On Thursday we went over plans for teaching in school the next day and gave our lessons to each other. We then went on a mini rally in the afternoon with children after school advertising our sports day on Saturday. On Friday, some Australians who are volunteering with Restless not through ICS but through their universities came to interview Fay, Becky and Jodie and some of the nationals. They are making a video about Restless and the work we are currently doing in each of our placements. I will let you know when the video is ready so you can have a look! We then had to rush to our school session which was an auto ride then a half an hour bus journey away. We had lunch in a classroom and were then taken upstairs to teach. We had expected to have 7th, 8th and 9th standard all in separate classrooms that we could rotate around with 3 different sessions. Instead we had 150 6th-8th standards in one room for one session. We had think on our feet and adapt our plans. We ended up each teaching our session to all of the children but had to adapt games so that everyone could play. Snakes & ladders went down a treat and I later found out that snakes & ladders actually originated in India. Jonny and Leah led a confidence session and Jodie and Becky led a livelihoods session involving a careers ladder. We have since been asked back so I guess the sessions went really well.

Saturday was a really busy day for us. We held a sports day and over 70 children showed up to play volleyball, kabadi (national game of India), lemon and spoon races and three-legged races. The volleyball team’s names were entertaining: Lions, Young Lions, Young Lions 2, Fire Guys and Fire Guys2. Some originality and creativity is clearly lacking. Everybody that came seemed to really enjoy themselves even though the volleyball tournament happened very differently to the round robin we’d envisaged. In the evening we held an open-aired film screening outside our YRC. We had hoped to hold it in a more public space where we could attract more youths but for many reasons we were unable to. For this reason only a few young people showed up and our screening mainly attracted those from the tribal and begging communities. They really appreciated it though and luckily the rain held off for most of it.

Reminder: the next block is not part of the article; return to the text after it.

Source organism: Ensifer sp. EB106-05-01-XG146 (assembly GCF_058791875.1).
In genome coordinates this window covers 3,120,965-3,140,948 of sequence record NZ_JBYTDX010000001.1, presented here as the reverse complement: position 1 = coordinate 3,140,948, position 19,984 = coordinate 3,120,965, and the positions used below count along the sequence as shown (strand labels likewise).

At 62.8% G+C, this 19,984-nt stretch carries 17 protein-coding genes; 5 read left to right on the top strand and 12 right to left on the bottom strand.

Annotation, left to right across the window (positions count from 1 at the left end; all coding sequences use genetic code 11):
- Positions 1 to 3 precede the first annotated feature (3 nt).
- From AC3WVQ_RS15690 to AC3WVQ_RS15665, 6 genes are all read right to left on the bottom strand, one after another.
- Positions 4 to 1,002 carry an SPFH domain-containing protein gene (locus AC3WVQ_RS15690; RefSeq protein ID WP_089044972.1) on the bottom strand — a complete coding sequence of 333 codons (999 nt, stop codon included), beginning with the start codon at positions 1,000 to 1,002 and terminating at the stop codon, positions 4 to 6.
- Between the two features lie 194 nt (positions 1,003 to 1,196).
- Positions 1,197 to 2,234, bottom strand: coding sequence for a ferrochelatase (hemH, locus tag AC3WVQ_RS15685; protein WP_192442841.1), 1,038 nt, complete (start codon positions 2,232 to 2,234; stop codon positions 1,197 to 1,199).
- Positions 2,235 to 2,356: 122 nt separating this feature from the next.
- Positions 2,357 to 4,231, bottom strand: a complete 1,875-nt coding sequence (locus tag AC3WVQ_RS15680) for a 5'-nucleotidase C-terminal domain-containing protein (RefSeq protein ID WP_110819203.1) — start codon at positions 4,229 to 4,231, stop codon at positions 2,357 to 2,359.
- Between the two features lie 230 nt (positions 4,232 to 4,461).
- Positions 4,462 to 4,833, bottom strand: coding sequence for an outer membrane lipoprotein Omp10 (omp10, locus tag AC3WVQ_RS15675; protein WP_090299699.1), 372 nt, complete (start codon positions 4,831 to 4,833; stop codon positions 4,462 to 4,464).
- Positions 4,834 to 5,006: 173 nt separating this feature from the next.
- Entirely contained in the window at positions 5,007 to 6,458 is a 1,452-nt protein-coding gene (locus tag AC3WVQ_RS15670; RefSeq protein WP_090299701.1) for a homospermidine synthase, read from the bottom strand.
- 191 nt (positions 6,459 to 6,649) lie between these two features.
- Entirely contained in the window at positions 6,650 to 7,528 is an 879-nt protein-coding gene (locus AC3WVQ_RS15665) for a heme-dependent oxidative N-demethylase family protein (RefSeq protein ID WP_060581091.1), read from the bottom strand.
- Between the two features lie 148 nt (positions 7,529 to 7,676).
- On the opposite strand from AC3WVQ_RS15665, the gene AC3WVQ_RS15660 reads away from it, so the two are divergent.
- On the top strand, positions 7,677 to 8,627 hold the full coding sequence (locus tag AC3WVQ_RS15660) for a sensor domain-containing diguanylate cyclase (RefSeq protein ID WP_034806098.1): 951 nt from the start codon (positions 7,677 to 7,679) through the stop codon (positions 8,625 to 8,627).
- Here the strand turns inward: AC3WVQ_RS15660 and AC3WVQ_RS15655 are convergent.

Sunday was a quiet day for us all and a chance to catch up on washing and reading. In the afternoon Becky, Jonny and I went on a walk and discovered an abandoned school filled with cow pats and bats. The view from the roof was incredible and Jonny got the chance to climb some trees. In the evening Holly, Jodie and I treated ourselves to a ‘Foot Spa’ which involved soaking our feet in a bucket of soapy water before scrubbing them clean. We also watched ‘Gone Girl’ whilst we still had the projector.

This week has been super busy but very enjoyable and rewarding.

Lots of love,
Em xxx